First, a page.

Also check out these helpful Posts:
Dress code and Other Helpful Tips
1. In general, nursing interviewees are expected to dress in a formal manner rather than donning either scrubs or casual clothing. For men, this means dressing up in a suit, a shirt, a tie, dress pants, and dress shoes. Similarly, women should also dress up in a suit, a blouse, plus either a pair of pants matching the suit or a skirt of the appropriate length. As a general guideline, interviewees should sit down in front of a mirror to make sure that their dress radiates cool, calm professionalism.
Clothing should be clean, uncreased, and fitted to the individual. Similarly, hair should be neat, makeup should be conservative, and accessories should be subdued. Although there is some room in the dress code for personal tastes and preferences, the overall intent is to create the impression of a serious, responsible professional. Avoid elements that detract from this impression.
2. Before the interview, take time to read up on the institution. Find out about its practices and policies, follow its activities in the news, and build some sense of its general disposition. Going in ignorant and uninformed is one of the most devastating mistakes that nursing interviewees can make because it demonstrates both carelessness and disregard for the institution conducting the interview.
3. Researching the location in person is important in building a good impression. Once you know the time and location of the nursing interview travel there to find the exact location and gauge the time needed for travel. You need to reach the interview location about 15 minutes before the interview starts, which you are not going to be able to do if you get lost on the way.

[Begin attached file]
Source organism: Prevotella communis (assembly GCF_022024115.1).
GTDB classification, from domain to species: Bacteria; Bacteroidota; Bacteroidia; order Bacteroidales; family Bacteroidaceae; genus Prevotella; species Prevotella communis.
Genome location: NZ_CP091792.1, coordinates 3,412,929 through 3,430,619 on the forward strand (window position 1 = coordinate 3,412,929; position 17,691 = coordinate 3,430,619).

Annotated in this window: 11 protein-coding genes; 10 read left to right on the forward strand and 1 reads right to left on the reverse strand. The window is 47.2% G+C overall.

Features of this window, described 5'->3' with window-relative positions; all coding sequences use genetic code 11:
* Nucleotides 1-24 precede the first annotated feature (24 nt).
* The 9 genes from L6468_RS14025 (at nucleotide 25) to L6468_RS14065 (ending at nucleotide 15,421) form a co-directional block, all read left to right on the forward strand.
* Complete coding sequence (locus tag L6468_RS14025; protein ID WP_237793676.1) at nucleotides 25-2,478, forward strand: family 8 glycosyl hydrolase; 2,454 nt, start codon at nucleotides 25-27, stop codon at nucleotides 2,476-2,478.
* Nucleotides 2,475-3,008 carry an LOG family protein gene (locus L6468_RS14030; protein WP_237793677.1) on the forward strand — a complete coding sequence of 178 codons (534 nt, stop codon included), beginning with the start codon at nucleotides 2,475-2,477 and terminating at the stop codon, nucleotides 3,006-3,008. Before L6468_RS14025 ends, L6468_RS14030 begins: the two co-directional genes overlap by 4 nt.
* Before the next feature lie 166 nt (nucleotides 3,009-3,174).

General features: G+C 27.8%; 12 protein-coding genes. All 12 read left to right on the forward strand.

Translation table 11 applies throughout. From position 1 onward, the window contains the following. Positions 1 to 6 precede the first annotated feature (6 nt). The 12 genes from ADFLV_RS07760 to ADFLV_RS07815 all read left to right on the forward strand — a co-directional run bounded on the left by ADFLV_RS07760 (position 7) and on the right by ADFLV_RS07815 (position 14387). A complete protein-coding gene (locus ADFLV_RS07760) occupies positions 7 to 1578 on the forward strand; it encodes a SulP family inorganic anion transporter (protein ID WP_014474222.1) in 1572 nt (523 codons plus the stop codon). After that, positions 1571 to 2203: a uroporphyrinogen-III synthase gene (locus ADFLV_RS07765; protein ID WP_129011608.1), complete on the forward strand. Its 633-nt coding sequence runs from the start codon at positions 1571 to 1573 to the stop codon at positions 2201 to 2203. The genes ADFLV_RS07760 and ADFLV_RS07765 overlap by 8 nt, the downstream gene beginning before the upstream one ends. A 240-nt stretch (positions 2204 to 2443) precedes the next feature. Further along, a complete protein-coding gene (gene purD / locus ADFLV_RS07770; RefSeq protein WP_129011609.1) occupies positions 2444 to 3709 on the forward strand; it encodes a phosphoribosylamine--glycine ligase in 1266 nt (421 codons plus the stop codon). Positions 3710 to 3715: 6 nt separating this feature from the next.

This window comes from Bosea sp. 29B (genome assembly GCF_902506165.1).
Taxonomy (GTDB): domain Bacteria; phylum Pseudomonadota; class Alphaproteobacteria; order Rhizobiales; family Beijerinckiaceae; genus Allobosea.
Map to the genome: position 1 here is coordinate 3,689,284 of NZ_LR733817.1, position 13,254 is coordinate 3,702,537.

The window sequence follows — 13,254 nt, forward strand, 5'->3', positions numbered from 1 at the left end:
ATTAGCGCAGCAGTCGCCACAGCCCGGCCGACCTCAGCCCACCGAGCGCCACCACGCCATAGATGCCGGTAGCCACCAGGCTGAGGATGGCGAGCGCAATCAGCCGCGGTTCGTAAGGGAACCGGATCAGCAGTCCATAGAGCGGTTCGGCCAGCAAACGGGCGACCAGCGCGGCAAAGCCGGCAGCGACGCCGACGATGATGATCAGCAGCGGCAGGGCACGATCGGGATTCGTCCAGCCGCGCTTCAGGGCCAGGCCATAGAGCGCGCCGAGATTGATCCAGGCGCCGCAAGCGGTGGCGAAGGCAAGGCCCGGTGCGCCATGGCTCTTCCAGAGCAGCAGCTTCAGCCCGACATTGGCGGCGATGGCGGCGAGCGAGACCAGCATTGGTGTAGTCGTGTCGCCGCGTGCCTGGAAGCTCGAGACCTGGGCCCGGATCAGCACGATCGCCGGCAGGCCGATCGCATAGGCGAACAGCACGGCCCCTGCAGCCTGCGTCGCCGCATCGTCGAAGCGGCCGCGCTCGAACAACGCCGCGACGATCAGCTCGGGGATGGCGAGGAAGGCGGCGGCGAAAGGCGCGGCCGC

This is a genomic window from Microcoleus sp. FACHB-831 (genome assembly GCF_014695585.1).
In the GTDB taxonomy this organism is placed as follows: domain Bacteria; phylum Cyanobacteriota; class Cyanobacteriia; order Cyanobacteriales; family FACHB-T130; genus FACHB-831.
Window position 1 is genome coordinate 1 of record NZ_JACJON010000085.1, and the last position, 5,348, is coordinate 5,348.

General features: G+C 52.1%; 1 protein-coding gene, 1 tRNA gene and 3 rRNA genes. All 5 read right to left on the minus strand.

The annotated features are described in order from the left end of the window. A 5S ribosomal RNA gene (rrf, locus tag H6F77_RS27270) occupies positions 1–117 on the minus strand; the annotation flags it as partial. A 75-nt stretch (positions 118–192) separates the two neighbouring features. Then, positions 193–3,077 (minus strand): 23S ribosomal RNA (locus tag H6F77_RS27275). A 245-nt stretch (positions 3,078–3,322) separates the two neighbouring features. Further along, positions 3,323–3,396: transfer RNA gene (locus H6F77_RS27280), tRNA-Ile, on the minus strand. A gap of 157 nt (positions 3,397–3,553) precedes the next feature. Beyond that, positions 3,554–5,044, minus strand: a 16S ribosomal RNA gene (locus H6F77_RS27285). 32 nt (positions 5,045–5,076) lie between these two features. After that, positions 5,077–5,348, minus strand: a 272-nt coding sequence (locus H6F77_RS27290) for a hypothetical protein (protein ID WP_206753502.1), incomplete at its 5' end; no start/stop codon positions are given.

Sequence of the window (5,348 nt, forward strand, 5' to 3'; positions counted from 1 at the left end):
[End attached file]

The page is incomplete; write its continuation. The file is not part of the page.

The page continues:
While on the premises of the institution, you should also take the time to gauge the attire of the people around you to see if you can pick up some general impressions about both the institution’s rules and internal culture. Use those impressions to guide you in making your choice of clothing leading up the interview, though you should still default to more conservative colors and styles.
4. Practice is indispensable to a good performance. Interviewees should use their research to anticipate the questions that are going to be asked and spend time devising answers to those same questions. Once their preparation is complete, interviewees should participate in scenarios where a partner takes on the role of the interviewer. Their partners should feel encouraged to throw in unexpected questions to simulate unexpected elements in real interviews.
5. Confidence is one of the most important elements in making a good impression on the interviewers. You should stride in smiling, maintain eye contact, and introduce yourself to the interviewers with a firm but not crushing handshake.
Remember that remaining positive and upbeat throughout the interview is better than lapsing into sullen pessimism. At the end of the interview, shake the hands of the interviewers a second time and then thank them properly for their consideration. Make sure to follow up on the interview afterwards using either a note or an email.
Of course, it is also important to remember that there is such a thing as going too far. Excessive confidence is arrogance, which can often serve to irritate interviewers. Similarly, too much false optimism can also create a disturbing and almost plastic impression, which also turns away interviewers. Bear in mind that both of these qualities must be natural to have the best effect.
Was this Post Helpful? Leave us a comment. Thanks!